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Big fun, small horses
Jessica and Maribeth Brunst fell in love with miniature horses two years ago and have been raising them ever since. This week they will show off their prized animals at the county fair.
By Mary Gail Hare
Originally published July 31, 2005
Minis are diminutive, docile and sturdy, with all the equine characteristics of their larger relations. They make great pets, but not for the house. Sweet grass figures heavily into the diet of most minis, but two, stabled in Uniontown, also love peppermints.
Willie and Dakota, miniature horses or minis, will make their debut at the Carroll County 4-H/FFA Fair this week. Their owners, sisters Jessica and Maribeth Brunst, asked whether they could enter their noticeably smaller equines in the Western Horse Show Wednesday.
“Of course they can take part,” said Sally Cappadora, horse coordinator and vice chairwoman of the fair, which runs through Saturday at the Agriculture Center in Westminster. “After all, a horse is a horse is a horse.”
The teenage sisters have raised the miniature horses at their family’s small farm in Uniontown for the past two years.
The soft brown geldings, with impeccably groomed dark manes and tails, are about a third the size of a typical horse. They each stand about 30 inches tall and weigh about 150 pounds.
“They are about average for a mini, who can’t be taller than 34 inches,” said 16-year-old Maribeth, a home-schooled high school senior.
Jessica, a 19-year-old sophomore studying nursing at Pensacola Christian College in Florida, added, “They are smaller than our Great Dane. You just have to remember that it’s a horse, not a dog.”
Willie and Dakota were scheduled to take part in the miniature horse show yesterday, the fair’s first for the small breed, and both minis will compete in the horse competition Wednesday.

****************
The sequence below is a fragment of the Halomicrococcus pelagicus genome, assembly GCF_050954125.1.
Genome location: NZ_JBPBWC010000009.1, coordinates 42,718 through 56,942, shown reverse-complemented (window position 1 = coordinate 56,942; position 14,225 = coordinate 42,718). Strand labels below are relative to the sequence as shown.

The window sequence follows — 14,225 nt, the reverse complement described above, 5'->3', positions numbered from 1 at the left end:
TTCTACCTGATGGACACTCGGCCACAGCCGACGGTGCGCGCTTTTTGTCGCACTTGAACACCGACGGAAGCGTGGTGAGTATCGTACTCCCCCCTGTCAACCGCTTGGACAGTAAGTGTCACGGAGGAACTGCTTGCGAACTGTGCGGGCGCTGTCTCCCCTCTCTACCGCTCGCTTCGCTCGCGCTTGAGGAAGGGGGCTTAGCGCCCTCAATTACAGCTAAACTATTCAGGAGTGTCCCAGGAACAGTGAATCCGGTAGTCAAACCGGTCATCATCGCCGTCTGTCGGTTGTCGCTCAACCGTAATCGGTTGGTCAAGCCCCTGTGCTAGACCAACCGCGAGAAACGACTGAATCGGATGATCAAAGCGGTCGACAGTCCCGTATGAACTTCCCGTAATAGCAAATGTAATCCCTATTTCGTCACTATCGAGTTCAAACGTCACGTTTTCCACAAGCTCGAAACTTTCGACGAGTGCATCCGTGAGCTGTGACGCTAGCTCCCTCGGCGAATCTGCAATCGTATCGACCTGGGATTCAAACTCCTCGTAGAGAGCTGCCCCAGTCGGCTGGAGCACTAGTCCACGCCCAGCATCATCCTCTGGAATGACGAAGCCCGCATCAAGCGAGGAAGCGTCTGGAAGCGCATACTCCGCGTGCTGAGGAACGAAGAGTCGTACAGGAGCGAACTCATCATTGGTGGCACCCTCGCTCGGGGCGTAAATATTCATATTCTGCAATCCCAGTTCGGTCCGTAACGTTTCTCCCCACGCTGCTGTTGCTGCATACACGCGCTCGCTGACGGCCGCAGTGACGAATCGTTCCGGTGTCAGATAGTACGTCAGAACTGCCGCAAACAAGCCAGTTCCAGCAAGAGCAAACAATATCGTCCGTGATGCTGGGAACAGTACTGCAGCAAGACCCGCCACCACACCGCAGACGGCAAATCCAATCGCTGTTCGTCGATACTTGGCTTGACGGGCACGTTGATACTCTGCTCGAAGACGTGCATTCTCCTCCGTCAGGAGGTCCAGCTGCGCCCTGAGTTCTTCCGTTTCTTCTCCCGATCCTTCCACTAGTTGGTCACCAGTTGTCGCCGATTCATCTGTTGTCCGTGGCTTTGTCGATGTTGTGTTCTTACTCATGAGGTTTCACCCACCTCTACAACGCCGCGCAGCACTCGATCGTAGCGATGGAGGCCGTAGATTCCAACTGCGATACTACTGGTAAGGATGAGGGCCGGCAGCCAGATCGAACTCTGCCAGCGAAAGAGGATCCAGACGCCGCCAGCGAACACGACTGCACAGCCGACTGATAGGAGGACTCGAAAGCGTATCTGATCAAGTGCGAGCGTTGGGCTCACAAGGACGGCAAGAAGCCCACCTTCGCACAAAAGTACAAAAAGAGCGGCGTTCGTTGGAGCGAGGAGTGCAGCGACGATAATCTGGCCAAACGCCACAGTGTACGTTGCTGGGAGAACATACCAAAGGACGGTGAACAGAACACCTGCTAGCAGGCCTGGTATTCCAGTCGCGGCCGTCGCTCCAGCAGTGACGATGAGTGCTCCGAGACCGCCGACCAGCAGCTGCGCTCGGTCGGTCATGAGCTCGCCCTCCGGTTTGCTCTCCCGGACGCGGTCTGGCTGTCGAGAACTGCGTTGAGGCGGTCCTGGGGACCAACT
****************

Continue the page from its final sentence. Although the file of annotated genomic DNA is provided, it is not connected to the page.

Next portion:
“There will be all these huge quarter horses and I will come in with my little mini,” said Maribeth. “He doesn’t spook at all. He can do all the same stuff the big guys do. I just walk him through it.”
The first time Maribeth took Willie to a horse show, Pat Brunst simply removed the back seats from the family van and loaded her daughter’s animal by way of the sliding side door.
The mother of three daughters said rattling a bag of peppermints can usually get the minis to perk their ears and do just about anything.
Maribeth, the first to own a mini, initially had a little trouble persuading show organizers to allow her horse to enter.
“I remember one time when they thought we didn’t have a horse and didn’t want us to park with the other horse trailers, but I finally convinced them that the horse was in the car,” said Maribeth.
The sisters won’t be riding their horses in the fair show, but they will lead their minis in the obstacle course, as well as the jumping, pivoting and other trials involved in naming a grand champion. Willie will wear his red bridle, while Dakota will be arrayed in green.
The fair will not include cart trials – a competition in which Willie, a 3-year-old Maribeth bought two years ago, really shines. He can only carry a 60-pound rider, but hitch him to a cart and he can pull as much as 800 pounds.
“He loves to drive the cart,” said Maribeth. “He took to it like a fish to water. He whinnies when I take the cart out of the barn.”
Dakota, a year younger than his stablemate, has yet to be cart-trained, but he will trot through the other courses.
“Minis are easy to train, really fast learners,” said Jessica, who has also raised a large paint mare since it was a foal. “It could take a big horse six months or more to learn these things. A mini gets things down pat in three months tops.”
In the Brunst family tradition, a daughter’s 14th birthday offered the possibility of horse ownership. Each daughter – older sister Sarah is 21 – chose within the parameters of her savings and what her parents would supplement.
Maribeth, the youngest, opted for a mini and within a year, Jessica, who was already raising a mare, had to have a mini, too.
“She started it,” said Jessica, pointing at her younger sister. “They are so cute that they sell themselves.”
Maribeth added, “I have always had horses, but I became interested in what a mini could do. They are so low-maintenance and easy to train and have really neat personalities, much sweeter than ponies.”
“What she means is: Minis are not quite as stubborn or bratty as a pony,” said Jessica.
4-H is also a family tradition. Pat Brunst runs the Flaming Arrows 4-H Club, which has nearly 70 members.
“We are into 4-H all year and it has taught the kids a lot,” said Pat Brunst.
And the girls, who also raise rabbits and basset hounds in addition to the Great Dane, will be at the fair all week. In addition to the horse trials, they have entered the rabbit and dog shows. Maribeth is exhibiting artwork and both will participate in the popular cake auction.
“We live at the fair,” said Maribeth, who owns “the top lop” rabbit in the nation. “4-H is a great learning experience that really teaches responsibility and how to work hard.”
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